I remember my first apartment like it was yesterday…
How excited I was to pick out the wall paper border for the kitchen and bathroom.
Shopping for living room furniture with my Mom.
Rescuing the electric fireplace from my parent’s garage to dress up my simple living room.
And, my determination to create a stylish home despite my limited budget.
This nostalgia was brought on while helping my niece with a furniture flip project. She bought a beat up, secondhand kitchen island with the idea of turning it into a coffee bar; her first project in creating a cozy sitting area, perfect for morning coffee.
The island had good lines with a nice design. But, what I loved most about it, was my niece saw it and immediately had a vision for what it could be.
Then, she called Aunt Sharon for some D.I.Y. help.
We ran into a few snags, and at one point, my niece wanted to stop while we were ahead, but we pressed on and eventually flipped that has-been kitchen island into the stylish coffee station she envisioned.
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For this particular project we used:
- Rags (old wash cloths and t-shirts)
- Sanding block
- Painter’s tape
- Wood filler
- Wood and varnish stripper
- Wood stain in dark walnut, satin finish
- Polyurethane in clear satin
- Chalk Paint brush or chip brush
- Stain brush
- Americana Decor Chalky Finish Paint in yesteryear
- Americana Decor Creme Wax in clear
- Hand scraper for varnish removal (paint supply section of any hardware store)
- New hardware (optional)
- Thick paper plates for paint/stain palettes
- Paint can opener or flat head screwdriver
- Paint cloth
We spent the first day of the project prepping and painting the furniture. First, by wiping down the furniture to make sure it was clean and ready to take paint.
We also filled the deeper scratches, dings and chewed legs with wood filler. After the wood filler dried, we used a fine grit sanding block to smooth it down.
And of course, we taped off the glass on the door to protect it from paint.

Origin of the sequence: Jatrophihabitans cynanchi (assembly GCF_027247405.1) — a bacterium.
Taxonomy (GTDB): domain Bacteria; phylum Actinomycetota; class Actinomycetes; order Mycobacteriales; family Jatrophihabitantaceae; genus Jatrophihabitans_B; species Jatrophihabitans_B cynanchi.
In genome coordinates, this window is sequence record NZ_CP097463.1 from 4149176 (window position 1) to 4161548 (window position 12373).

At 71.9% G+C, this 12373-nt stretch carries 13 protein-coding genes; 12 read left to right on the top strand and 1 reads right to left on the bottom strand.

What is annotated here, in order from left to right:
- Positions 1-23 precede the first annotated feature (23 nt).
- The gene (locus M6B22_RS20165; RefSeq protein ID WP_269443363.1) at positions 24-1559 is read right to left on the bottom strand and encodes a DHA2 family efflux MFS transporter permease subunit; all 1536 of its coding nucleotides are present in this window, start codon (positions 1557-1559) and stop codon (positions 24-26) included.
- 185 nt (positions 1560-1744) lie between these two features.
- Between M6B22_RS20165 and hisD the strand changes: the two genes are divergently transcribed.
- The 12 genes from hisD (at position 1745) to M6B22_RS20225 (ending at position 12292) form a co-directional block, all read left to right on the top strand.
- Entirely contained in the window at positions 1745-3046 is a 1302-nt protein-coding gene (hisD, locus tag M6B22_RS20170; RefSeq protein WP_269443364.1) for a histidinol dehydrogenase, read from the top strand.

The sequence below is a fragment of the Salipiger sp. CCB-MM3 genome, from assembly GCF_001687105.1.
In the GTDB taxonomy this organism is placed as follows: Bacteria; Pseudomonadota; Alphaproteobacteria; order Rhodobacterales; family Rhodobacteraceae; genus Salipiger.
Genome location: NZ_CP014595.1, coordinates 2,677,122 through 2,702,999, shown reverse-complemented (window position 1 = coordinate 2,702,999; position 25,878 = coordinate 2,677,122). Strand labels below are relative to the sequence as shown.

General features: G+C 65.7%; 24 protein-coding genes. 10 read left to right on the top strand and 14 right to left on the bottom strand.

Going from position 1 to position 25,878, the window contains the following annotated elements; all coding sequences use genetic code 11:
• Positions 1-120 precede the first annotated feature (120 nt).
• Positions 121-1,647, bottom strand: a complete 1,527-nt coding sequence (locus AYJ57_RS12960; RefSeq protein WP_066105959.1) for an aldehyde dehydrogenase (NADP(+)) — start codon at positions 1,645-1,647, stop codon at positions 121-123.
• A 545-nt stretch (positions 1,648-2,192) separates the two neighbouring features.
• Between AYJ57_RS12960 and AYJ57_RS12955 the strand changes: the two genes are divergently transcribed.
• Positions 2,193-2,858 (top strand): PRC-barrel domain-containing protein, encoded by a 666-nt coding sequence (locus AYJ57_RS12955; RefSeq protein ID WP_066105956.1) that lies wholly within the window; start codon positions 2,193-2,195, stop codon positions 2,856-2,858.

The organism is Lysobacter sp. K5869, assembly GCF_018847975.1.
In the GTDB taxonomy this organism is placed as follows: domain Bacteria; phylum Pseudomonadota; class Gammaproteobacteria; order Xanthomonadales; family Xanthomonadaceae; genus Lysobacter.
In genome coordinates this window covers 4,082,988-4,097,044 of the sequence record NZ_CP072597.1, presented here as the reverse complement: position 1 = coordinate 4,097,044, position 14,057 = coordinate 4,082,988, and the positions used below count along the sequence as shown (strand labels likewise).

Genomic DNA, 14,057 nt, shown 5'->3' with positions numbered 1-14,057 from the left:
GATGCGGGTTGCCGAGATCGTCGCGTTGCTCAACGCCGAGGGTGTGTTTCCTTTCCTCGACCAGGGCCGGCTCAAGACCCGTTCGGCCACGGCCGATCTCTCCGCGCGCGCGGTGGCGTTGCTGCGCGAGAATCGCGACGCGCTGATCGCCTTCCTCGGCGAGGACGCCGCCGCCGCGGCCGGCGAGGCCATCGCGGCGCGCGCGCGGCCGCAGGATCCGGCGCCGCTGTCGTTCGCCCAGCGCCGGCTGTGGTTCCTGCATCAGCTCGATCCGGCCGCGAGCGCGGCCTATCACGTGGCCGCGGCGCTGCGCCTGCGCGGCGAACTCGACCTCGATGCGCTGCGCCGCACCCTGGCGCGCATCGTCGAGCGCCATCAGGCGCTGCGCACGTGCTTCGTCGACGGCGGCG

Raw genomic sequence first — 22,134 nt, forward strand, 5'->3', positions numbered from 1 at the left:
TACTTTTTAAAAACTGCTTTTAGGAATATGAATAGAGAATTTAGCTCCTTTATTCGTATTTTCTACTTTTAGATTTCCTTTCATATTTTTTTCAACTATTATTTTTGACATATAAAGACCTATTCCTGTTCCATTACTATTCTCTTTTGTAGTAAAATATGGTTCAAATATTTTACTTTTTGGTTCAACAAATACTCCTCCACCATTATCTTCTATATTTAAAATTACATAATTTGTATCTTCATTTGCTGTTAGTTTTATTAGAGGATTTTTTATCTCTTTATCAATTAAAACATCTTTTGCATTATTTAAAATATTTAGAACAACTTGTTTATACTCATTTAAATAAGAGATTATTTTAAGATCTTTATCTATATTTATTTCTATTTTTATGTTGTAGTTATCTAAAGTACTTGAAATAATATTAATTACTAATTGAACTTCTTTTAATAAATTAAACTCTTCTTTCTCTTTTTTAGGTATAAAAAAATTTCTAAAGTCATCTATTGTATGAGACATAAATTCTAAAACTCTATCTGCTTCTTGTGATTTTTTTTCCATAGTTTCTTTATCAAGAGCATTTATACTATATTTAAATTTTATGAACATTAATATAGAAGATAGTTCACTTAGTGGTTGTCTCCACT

After we applied the first coat of paint together, I left my niece to finish painting.
On day two of the project, we focused on stripping and staining the top of the furniture. I applied the stripper according to the package directions and waited 30 minutes before scraping away the varnish.
After washing the residual varnish and stripper off, I used a small brush to apply the stain to the top and sides of the counter. Then, after 5 or ten minutes, wiped it off with a rag, and repeated the process to get the stain color just right.
While that was drying, we used wood glue to secure the drawer glide back in place, and tightened up the sides of the furniture so that the furniture wouldn’t wobble. (That just required pushing the sides of the furniture so that the pegs could slide back into the holes.)
Then, I applied the first coat of poly to the top of the counter. Unfortunately, the sides of the counter top wouldn’t take the stain, so I had to come up with plan B. I ended up following this tutorial for creating a faux wood finish using a sample pot of Annie Sloan Chalk Paint in Coco and the stain we had on hand.
The rest of the sealing process, and the other finishing touches, were left to my niece. The next day, she sent me pictures of her new coffee station!
I love that we were able to bring her vision for this piece of furniture, and her breakfast room, to life.
I hope that in between shopping for supplies, learning how to paint furniture, and discovering the beauty of Plan B, she picked up a few other lessons, too. Like, she can do anything she puts her mind to. And, how a coffee station isn’t just a coffee station; it’s a lifestyle. And, how sometimes creating the life you want takes grit.
And, in twenty years from now, as she looks back on this furniture flip, and creating her first home with her husband, I hope she remembers it as fondly as I remember my first apartment.
See you in class,